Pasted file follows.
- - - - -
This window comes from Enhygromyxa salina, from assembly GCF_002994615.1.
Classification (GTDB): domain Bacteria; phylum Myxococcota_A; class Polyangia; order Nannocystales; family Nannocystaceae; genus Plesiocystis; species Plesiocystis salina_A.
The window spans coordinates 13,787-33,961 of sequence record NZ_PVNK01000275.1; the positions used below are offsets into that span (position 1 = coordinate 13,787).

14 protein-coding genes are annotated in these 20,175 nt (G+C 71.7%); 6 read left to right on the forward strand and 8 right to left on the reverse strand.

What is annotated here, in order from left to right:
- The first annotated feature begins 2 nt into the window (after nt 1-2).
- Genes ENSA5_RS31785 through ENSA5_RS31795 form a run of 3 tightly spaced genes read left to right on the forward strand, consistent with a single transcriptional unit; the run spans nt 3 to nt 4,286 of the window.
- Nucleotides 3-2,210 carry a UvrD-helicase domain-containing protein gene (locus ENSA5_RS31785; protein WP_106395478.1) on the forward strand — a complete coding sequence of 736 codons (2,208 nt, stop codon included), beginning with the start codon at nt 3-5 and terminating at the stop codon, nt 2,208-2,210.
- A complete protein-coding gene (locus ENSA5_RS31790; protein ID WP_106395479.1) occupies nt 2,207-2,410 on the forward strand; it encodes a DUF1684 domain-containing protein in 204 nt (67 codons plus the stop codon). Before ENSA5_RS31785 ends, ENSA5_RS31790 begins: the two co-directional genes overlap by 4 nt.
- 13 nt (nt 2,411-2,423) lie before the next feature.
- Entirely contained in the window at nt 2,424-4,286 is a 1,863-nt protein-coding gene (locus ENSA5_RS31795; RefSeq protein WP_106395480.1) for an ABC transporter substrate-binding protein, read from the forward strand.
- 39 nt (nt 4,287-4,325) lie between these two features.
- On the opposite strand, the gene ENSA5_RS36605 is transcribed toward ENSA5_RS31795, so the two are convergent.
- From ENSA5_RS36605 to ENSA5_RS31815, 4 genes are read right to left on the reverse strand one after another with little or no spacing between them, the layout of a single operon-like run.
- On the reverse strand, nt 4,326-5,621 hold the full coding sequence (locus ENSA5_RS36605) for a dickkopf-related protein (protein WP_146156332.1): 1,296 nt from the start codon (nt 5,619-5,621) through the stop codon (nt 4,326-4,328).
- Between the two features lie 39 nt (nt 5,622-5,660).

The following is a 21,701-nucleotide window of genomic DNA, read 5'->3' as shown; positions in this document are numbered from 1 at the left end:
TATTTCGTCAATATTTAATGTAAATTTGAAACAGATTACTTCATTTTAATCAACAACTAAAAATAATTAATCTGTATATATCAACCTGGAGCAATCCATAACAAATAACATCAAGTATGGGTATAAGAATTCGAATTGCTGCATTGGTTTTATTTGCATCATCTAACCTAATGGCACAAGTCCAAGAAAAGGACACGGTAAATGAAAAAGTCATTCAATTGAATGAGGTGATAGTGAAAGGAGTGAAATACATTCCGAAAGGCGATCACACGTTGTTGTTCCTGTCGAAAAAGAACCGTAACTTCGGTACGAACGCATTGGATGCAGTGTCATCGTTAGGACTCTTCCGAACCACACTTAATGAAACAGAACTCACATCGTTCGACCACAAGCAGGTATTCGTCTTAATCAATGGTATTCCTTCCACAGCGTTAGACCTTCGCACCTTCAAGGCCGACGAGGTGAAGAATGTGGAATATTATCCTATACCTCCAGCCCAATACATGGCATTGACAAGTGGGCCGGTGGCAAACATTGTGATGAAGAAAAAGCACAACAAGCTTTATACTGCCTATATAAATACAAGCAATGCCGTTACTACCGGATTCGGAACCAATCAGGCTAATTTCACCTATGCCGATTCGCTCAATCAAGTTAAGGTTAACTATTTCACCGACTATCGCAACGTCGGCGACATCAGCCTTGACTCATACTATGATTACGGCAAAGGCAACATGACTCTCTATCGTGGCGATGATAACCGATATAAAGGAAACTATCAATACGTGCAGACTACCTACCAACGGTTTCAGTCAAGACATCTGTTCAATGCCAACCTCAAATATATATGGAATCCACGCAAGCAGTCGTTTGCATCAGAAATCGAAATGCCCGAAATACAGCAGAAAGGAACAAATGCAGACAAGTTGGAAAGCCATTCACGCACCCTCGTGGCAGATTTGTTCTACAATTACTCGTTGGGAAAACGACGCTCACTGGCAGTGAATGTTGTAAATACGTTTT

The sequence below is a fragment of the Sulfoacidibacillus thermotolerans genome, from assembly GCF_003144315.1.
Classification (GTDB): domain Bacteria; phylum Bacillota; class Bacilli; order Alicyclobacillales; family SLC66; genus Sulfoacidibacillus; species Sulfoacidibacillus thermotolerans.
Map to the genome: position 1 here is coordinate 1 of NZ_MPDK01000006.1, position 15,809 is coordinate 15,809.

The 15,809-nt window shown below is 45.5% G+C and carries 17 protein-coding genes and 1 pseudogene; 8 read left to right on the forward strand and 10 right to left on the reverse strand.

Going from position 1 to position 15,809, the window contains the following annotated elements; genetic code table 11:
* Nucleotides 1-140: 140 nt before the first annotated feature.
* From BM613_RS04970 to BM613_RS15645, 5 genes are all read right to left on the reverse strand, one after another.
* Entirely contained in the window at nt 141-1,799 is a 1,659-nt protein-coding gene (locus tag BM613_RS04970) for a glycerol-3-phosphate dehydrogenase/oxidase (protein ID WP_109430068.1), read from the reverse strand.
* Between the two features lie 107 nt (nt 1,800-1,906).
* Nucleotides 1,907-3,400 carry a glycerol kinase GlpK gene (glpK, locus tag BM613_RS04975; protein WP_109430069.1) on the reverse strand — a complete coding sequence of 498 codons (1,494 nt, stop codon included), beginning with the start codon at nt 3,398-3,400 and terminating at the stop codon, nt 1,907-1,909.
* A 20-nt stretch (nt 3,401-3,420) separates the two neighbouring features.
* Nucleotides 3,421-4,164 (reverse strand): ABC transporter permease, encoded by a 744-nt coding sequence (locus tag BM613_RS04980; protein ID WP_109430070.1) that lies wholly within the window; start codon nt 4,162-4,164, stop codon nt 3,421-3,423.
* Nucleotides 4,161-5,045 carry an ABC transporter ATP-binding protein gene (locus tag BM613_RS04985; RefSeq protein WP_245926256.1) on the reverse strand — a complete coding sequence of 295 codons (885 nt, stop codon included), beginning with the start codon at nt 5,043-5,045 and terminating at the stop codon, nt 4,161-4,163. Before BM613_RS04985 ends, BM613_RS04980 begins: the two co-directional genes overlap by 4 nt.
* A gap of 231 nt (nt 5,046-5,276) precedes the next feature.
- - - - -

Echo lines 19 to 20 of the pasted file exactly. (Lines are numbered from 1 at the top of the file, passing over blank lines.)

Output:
The sequence below is a fragment of the Sulfoacidibacillus thermotolerans genome, from assembly GCF_003144315.1.
Classification (GTDB): domain Bacteria; phylum Bacillota; class Bacilli; order Alicyclobacillales; family SLC66; genus Sulfoacidibacillus; species Sulfoacidibacillus thermotolerans.